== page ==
Returning to simplicity

“On a basic level, there are three general methods to simplifying your life: stopping expansion, reining in your routine, and reducing clutter.”

– Rolf Potts, Vagabonding

Long before I discovered minimalism or the Kondo-method, there was a book I had read discussing the hows and whys of long-term travel. And I wasn’t ready for it when I first read it, back in 2003. The world was where I’d wanted to be, but I had a lot holding me back. It wasn’t until 2016 that I took significant steps toward making the dream of long-term world travel a reality.

Still, I combat the clutter and spending in my life. Having finished Strayed’s Wild, a portion of me wants to rid myself of nearly all my things, the bulk of which are already in a storage unit. She burned books after she read them, nightly, lightening the load of her pack to make walking just a tad easier.

We’ve all moved, and know that each time we lift that heavy piece of furniture we think that next time it’s not coming with us. But what about the smaller pieces, the things that don’t add value to our life anymore – things we just carry out of familiarity? Wouldn’t moving on be easier without them?

Maybe they’re not all material. Maybe some things we carry our internal – things that don’t serve us. Maybe those are the most important things to let go of…

Weekly Rundown

What I’m reading: Dungeons & Dragons and Philosophy by Robichaud and Irwin. Sometime last year I played D&D for the first time, though the campaign only lasted a few months. Some friends and I have been talking about getting back together on a weekly basis. Also being interested in Philosophy, this was an interesting find for me.

What I’m listening to: White noise. Lots and lots of white noise.

What I’m spending time with: Decluttering. Between selling things on eBay, throwing stuff out, and donated gently used items, it seems like I’ve gotten rid of so much and yet I still have too much. I’ve found that everything has a way of piling up. From the smallest receipt to the boxes that online orders come in from. I started with Marie Kondo’s book three years ago, and have waged a war in my house against excess stuff. It’s still anyone’s guess which of us will win.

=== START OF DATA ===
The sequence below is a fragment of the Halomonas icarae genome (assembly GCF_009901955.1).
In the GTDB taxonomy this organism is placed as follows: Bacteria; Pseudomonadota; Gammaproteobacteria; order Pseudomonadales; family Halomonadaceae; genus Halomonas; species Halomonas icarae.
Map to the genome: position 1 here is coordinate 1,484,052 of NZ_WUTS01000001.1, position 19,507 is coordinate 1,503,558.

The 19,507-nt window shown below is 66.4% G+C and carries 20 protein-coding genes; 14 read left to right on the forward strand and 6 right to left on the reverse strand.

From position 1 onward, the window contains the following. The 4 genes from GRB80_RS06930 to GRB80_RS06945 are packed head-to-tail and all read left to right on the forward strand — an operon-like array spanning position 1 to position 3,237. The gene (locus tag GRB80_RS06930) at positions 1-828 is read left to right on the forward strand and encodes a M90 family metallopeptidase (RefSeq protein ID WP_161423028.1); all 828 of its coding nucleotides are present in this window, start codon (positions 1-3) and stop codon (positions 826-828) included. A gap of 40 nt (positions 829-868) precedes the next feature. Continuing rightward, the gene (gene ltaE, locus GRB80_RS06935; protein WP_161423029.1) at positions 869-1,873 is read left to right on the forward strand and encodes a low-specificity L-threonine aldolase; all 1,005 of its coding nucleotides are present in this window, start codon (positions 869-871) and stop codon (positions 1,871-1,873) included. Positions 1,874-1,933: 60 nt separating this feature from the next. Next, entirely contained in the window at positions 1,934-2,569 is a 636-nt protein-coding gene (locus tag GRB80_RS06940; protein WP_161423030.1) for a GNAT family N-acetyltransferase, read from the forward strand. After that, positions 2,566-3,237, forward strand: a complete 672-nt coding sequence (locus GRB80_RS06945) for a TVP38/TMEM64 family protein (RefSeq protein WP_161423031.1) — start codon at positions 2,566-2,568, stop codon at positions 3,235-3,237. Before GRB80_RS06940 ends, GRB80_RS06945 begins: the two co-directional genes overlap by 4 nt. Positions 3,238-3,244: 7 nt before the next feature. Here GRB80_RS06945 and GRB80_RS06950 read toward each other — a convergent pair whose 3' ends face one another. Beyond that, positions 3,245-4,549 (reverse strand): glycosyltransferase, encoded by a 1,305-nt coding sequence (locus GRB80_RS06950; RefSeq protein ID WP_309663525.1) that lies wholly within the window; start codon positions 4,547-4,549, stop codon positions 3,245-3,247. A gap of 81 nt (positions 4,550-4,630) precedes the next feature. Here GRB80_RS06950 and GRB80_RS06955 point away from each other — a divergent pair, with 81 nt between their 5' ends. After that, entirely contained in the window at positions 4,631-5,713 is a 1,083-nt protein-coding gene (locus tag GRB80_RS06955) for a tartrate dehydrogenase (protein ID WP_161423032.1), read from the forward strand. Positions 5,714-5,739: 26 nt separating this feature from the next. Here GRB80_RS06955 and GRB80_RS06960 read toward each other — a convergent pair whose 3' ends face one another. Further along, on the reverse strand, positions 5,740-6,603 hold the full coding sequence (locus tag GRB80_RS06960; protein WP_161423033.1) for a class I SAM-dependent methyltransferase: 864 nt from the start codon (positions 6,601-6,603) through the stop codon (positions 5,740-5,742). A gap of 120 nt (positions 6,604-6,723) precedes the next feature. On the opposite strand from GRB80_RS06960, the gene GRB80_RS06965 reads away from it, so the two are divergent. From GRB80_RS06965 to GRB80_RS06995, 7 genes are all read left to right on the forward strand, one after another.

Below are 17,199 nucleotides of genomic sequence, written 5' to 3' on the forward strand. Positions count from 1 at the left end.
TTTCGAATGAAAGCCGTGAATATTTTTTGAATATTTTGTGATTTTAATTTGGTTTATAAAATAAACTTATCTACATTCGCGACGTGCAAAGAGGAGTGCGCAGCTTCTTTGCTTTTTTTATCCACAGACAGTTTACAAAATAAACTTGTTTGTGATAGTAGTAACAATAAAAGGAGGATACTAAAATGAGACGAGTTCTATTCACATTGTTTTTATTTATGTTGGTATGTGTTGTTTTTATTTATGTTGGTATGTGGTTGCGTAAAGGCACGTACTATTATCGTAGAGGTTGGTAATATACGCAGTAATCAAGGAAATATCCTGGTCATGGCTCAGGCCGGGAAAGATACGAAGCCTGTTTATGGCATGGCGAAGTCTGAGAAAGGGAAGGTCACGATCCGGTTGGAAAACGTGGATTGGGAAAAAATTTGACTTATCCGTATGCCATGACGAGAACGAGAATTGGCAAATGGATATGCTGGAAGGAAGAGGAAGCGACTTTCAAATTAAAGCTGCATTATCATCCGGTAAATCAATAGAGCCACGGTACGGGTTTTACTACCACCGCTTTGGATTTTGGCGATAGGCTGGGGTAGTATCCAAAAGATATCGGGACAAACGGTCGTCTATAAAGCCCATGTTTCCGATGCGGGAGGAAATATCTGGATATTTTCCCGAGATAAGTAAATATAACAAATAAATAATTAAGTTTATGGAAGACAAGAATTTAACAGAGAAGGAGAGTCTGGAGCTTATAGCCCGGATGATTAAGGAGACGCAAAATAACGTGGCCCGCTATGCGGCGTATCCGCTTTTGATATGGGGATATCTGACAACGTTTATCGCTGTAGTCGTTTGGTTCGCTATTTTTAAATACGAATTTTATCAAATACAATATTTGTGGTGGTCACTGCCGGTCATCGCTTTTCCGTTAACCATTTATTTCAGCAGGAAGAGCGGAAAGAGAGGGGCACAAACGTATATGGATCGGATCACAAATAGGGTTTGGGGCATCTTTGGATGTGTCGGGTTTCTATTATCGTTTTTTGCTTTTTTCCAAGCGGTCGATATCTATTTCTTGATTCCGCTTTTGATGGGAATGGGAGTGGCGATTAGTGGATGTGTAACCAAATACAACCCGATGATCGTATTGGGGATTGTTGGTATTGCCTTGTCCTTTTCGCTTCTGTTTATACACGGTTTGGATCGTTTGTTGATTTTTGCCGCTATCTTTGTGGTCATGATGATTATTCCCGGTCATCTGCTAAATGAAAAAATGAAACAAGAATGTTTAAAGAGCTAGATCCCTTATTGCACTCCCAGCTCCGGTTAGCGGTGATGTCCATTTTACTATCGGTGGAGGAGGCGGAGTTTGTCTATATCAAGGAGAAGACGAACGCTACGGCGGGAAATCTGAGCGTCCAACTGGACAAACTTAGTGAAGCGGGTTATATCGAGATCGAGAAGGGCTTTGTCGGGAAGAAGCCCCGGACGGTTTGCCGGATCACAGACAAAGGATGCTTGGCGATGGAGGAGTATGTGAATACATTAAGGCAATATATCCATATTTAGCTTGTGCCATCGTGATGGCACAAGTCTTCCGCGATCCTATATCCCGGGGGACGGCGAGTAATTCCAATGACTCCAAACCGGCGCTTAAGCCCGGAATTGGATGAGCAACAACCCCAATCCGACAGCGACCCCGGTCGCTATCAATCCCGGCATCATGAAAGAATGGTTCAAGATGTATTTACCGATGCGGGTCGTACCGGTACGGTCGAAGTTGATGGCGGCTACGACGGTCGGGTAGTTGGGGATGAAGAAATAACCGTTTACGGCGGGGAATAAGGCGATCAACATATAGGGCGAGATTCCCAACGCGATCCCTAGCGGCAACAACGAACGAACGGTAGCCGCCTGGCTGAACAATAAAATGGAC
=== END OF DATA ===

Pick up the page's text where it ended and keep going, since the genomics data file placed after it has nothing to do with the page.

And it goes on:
Other things of interest:

  • HBO’s new series featuring the indomitable Helen Mirren as Catherine the Great. This article addresses the troubling effects of rumors, especially as they relate to women who take their sexual power seriously. A good read. Another over at The Daily Beast.
  • Star Wars Episode IX final trailer is out. Umm, I have thoughts. I’ll wait to see it, but I was underwhelmed by Episode VIII. I thought Force Awakens set up a good series, but then Last Jedi felt less like a part of the saga a more a one-off film featuring characters from the Episodes. So like I said, I’ll wait to see it.
  • Vulture’s Read Like the Wind – a new space for discovering books. I like books. They like books. It’s two for one.

Kondo

In my realm of time-suckery, I’ve been decluttering a house ala Kondo. It’s exhausting. When I’m not working, I’m decluttering. There’s quite literally stuff piled on every possible service in this house, because I’m emptying boxes, cabinets, drawers, and doors that had been closed off for years. Jimmy Hoffa may still be in one. I haven’t checked them all.

While doing the task, I’ve noticed I’ve had little energy for reading or writing. My mental capacities have been used up in decision making – Does this item bring me joy?

If the answer is no, it’s gone. But then it gets separated into donate, sell, or trash/recycle/shred. It seems as though I’ve spent 16 hours a day on this project, though I know that’s not possible. Not because I’m sleeping 8 hours a night, but because I know I can’t concentrate on any one thing for that long. And I’m tempted to just leave everything outside and let Dorian take it when it comes by.

However, the light is starting to appear at the end of the tunnel, and it is a joy-filled light free of unnecessary things.